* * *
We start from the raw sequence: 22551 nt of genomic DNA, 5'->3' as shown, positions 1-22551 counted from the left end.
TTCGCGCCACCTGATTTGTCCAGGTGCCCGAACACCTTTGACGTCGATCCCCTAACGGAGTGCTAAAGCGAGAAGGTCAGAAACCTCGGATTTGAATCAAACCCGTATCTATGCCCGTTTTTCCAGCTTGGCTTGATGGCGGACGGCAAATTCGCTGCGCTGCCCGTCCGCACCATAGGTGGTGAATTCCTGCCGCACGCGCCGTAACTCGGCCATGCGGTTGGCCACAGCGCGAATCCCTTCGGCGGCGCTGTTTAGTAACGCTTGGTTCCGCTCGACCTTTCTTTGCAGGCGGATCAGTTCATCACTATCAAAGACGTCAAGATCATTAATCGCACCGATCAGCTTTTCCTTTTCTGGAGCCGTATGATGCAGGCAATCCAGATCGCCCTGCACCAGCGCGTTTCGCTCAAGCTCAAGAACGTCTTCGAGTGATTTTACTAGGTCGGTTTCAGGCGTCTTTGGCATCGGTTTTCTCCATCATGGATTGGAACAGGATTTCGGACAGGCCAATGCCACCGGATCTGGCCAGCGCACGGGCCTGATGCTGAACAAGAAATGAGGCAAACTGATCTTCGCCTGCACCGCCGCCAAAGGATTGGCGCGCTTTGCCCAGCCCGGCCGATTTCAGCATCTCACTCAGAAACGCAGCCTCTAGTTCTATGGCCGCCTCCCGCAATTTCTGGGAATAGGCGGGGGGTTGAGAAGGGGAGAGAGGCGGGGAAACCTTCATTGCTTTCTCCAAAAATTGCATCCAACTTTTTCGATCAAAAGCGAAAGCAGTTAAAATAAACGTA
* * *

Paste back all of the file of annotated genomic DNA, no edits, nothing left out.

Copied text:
We start from the raw sequence: 22551 nt of genomic DNA, 5'->3' as shown, positions 1-22551 counted from the left end.
TTCGCGCCACCTGATTTGTCCAGGTGCCCGAACACCTTTGACGTCGATCCCCTAACGGAGTGCTAAAGCGAGAAGGTCAGAAACCTCGGATTTGAATCAAACCCGTATCTATGCCCGTTTTTCCAGCTTGGCTTGATGGCGGACGGCAAATTCGCTGCGCTGCCCGTCCGCACCATAGGTGGTGAATTCCTGCCGCACGCGCCGTAACTCGGCCATGCGGTTGGCCACAGCGCGAATCCCTTCGGCGGCGCTGTTTAGTAACGCTTGGTTCCGCTCGACCTTTCTTTGCAGGCGGATCAGTTCATCACTATCAAAGACGTCAAGATCATTAATCGCACCGATCAGCTTTTCCTTTTCTGGAGCCGTATGATGCAGGCAATCCAGATCGCCCTGCACCAGCGCGTTTCGCTCAAGCTCAAGAACGTCTTCGAGTGATTTTACTAGGTCGGTTTCAGGCGTCTTTGGCATCGGTTTTCTCCATCATGGATTGGAACAGGATTTCGGACAGGCCAATGCCACCGGATCTGGCCAGCGCACGGGCCTGATGCTGAACAAGAAATGAGGCAAACTGATCTTCGCCTGCACCGCCGCCAAAGGATTGGCGCGCTTTGCCCAGCCCGGCCGATTTCAGCATCTCACTCAGAAACGCAGCCTCTAGTTCTATGGCCGCCTCCCGCAATTTCTGGGAATAGGCGGGGGGTTGAGAAGGGGAGAGAGGCGGGGAAACCTTCATTGCTTTCTCCAAAAATTGCATCCAACTTTTTCGATCAAAAGCGAAAGCAGTTAAAATAAACGTA